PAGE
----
Every year around 150,000 people in the UK have a stroke. That’s one person every five minutes. Stroke is the third most common cause of death in the UK.
Because a stroke often strikes suddenly and unexpectedly, it can be a frightening experience for the person having the stroke and for those close to them.
Here is some information to help you make sense of why a stroke happens and how it affects people’s lives.
Strokes cause damage to the brain and often severe disability. Unfortunately they are very common, particularly in the elderly. There are many risk factors that increase the likelihood of having a stroke such as obesity, high blood pressure and smoking, but most of them are unavoidable and often unexpected.
1. A cutting off of blood to a part of the brain due to a clot forming in a blood vessel, known as “Ischemic strokes”.
2. Bleeding into the brain from a burst blood vessel known as ‘hemorrhagic strokes’.
Each person is affected differently by a stroke and the symptoms depend on which parts of the brain are affected and what specific functions that part of the brain is responsible for. The severity of the symptoms depends on how much damage is done to the brain. The onset of stroke symptoms is usually sudden.
The main symptoms of a stroke are the following physical problems:-
Stroke affects everybody differently and it is difficult to say how much of a recovery is possible. Many stroke survivors experience the most dramatic recovery during their stay in hospital in the weeks after their stroke.
Stroke survivors can continue to improve over a longer time sometimes over a number of years. Their recovery is in fact a long period of rehabilitation as they learn to deal with the effects the stroke has had on them.
Rehabilitation is about getting back to normal life and living as independent a life as is possible. It involves taking an active approach to ensuring that life goes on for people who have had a stroke. This can mean helping them to acquire new skills or re-learn old ones. It may involve helping them adapt to the limitations caused by a stroke.
The effects of a stroke not only affect you but also your carers, dependents and family who may also suffer psychologically and financially.
Occasionally a stroke is a result of clinical (medical) negligence and damages in such cases are often high because of the devastating nature of some strokes.
Any amount of compensation awarded to you, if your stroke was as a result of negligent medical treatment, will never make up for the serious injury you have suffered.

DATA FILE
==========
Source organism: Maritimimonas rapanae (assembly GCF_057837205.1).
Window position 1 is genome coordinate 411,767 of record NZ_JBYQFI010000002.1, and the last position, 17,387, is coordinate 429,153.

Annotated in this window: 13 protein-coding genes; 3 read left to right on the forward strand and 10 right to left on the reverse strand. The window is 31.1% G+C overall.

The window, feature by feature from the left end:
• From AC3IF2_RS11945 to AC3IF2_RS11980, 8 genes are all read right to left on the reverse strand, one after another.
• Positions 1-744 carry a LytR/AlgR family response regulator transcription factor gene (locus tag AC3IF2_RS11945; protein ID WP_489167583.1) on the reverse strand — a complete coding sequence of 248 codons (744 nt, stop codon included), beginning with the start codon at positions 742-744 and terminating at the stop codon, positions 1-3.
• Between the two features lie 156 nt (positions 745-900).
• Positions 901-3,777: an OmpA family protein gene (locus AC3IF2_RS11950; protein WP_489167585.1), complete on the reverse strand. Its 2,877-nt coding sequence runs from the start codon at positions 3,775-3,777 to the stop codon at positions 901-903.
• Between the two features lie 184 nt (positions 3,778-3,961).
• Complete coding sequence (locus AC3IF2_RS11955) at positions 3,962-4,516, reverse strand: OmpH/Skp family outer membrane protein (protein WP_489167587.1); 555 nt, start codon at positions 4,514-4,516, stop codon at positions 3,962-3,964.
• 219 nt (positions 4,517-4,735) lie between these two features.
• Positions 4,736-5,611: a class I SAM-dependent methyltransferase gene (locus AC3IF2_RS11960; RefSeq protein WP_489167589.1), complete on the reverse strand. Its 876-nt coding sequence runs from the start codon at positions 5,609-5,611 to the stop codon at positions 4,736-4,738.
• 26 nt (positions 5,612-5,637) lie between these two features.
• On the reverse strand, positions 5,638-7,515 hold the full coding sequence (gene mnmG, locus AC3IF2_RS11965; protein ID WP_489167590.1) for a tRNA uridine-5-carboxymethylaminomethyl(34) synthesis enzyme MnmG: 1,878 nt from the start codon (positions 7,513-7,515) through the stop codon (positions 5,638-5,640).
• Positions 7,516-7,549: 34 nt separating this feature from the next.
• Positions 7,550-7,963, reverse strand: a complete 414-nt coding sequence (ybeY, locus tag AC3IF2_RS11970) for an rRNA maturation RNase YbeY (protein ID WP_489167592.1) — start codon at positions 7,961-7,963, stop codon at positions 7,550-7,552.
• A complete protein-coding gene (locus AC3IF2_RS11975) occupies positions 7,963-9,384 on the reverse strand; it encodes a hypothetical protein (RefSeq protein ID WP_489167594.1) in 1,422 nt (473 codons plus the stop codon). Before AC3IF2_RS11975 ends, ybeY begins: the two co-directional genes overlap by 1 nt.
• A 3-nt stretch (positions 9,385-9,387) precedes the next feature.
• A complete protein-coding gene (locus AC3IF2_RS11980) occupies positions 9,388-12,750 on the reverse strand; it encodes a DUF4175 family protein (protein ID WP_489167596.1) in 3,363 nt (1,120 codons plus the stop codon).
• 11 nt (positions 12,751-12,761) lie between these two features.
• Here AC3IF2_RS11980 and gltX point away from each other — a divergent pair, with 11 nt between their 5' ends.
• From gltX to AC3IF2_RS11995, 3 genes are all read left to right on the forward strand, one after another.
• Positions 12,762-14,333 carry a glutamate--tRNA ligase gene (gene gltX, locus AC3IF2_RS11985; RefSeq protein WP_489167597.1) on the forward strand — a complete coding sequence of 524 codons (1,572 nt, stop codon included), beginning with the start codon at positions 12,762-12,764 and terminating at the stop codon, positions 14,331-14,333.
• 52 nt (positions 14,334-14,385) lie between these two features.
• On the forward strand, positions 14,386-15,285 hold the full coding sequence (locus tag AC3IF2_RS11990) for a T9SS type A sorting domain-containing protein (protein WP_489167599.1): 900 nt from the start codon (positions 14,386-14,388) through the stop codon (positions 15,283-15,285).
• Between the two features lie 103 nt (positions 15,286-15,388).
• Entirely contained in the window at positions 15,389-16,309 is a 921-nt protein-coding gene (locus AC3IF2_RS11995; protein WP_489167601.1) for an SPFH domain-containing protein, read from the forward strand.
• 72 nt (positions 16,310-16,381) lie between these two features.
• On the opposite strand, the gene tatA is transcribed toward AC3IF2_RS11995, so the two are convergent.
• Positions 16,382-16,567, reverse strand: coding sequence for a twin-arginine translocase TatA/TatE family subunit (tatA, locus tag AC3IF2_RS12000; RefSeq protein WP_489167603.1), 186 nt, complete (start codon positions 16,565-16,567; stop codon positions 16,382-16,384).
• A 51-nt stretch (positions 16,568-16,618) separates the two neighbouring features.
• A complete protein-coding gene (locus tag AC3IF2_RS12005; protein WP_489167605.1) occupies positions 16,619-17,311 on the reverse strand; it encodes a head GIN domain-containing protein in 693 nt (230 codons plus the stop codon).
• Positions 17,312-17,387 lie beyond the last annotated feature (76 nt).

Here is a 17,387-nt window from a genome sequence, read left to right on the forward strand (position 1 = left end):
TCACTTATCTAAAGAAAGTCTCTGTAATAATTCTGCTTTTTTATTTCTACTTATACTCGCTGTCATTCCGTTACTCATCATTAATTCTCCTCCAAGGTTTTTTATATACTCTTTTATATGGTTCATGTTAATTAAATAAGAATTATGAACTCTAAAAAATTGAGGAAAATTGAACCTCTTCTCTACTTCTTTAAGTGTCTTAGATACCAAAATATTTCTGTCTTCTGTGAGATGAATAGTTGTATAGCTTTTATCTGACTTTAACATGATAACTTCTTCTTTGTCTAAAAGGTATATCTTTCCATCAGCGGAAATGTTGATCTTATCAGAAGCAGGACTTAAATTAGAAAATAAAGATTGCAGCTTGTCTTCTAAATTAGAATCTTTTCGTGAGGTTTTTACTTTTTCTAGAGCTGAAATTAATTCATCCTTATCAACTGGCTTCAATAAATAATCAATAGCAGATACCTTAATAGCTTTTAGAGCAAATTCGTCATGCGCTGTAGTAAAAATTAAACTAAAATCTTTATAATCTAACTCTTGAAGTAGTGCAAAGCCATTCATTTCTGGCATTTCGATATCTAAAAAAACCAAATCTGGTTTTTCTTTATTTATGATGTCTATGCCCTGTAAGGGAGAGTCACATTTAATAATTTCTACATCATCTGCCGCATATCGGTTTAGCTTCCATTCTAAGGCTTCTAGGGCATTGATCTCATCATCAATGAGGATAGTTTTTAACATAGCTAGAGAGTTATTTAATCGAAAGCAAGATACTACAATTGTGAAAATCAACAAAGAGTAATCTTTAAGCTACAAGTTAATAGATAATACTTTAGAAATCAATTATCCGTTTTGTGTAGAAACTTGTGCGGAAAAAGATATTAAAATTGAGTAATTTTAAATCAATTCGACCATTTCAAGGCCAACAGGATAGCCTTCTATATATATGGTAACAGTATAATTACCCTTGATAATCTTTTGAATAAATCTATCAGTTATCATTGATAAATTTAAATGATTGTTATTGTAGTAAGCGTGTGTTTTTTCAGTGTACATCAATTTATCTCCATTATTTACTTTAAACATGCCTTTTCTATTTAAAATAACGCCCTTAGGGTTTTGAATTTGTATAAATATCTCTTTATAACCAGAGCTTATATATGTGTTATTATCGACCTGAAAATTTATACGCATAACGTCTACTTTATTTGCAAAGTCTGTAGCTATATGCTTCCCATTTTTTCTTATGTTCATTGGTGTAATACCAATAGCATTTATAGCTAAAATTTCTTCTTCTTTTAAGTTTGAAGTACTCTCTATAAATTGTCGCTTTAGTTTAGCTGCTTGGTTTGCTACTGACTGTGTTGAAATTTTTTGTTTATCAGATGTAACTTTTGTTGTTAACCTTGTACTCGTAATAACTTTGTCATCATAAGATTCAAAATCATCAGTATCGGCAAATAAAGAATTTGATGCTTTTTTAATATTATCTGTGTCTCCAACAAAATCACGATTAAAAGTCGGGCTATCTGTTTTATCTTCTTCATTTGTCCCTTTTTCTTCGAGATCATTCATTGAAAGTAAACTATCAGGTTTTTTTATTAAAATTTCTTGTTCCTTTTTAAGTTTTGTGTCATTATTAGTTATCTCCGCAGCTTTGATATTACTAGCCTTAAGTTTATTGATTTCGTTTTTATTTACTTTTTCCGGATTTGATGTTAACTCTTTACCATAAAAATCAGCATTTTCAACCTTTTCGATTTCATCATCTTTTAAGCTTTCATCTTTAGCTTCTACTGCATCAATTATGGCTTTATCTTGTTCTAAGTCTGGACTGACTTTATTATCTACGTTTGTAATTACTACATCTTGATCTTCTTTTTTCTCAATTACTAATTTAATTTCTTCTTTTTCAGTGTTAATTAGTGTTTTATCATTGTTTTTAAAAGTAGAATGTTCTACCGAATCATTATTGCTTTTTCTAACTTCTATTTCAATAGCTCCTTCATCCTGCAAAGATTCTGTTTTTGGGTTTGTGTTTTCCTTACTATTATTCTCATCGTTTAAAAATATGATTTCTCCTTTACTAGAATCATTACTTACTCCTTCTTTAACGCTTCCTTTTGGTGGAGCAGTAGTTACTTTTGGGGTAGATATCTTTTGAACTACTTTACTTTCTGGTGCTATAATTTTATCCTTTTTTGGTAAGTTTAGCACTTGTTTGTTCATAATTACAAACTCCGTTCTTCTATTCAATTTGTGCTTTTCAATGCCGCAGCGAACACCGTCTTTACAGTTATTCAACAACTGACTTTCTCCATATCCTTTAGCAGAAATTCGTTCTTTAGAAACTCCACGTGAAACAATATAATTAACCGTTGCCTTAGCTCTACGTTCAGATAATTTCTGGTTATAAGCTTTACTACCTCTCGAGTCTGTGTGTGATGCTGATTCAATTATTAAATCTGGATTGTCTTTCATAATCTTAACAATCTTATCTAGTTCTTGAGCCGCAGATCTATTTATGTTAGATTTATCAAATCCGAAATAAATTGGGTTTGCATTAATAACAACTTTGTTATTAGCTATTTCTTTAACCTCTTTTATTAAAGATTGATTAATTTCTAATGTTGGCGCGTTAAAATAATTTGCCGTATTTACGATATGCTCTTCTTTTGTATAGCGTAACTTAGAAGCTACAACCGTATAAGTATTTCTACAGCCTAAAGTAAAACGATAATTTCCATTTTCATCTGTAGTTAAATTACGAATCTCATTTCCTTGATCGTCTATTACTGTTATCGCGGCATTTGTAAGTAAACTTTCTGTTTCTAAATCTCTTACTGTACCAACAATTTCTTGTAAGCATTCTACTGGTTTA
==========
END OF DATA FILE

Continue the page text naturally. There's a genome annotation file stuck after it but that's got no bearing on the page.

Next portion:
However, the compensation awarded will make your life a little more comfortable, it will allow you to give family and friends who are caring for you a break by you being able to finance professional care services and it could secure your financial future.
The specialist medical negligence solicitors at MRH Solicitors have experience in recovering the following types of compensation from the health professional’s insurers (not against the Doctor personally) as part of your medical negligence claim:-
If you have suffered a stroke in the last 3 years or you were a carer for a family member who has recently passed away due to suffering a stroke you may be entitled to claim compensation if there has been negligent medical treatment leading up to the stroke.
There are 2 types of clinical negligence claims relating to a stroke:-
1. Failure to diagnose AF (Atrial Fibrillation).
2. Diagnosis of AF (Atrial Fibrillation) but then failure to treat the condition properly thus substantially reducing the risk of having a stroke.
3. Failure to diagnose the pre-cursor symptoms to a stroke.
Here are some of the symptoms you may experience with AF: Irregular and rapid heartbeat. Heart palpitations or rapid thumping inside the chest. Dizziness, sweating and chest pain or pressure. Shortness of breath and anxiety. Tiring more easily when exercising and fainting.
You have 3 years from the date that you become aware that you have suffered a stroke as a consequence of negligent medical treatment by a health professional within which to commence court proceedings. If you are making a claim for someone who has passed away due to a stroke, then you have 3 years from the date of death, within which to commence court proceedings and make a claim.
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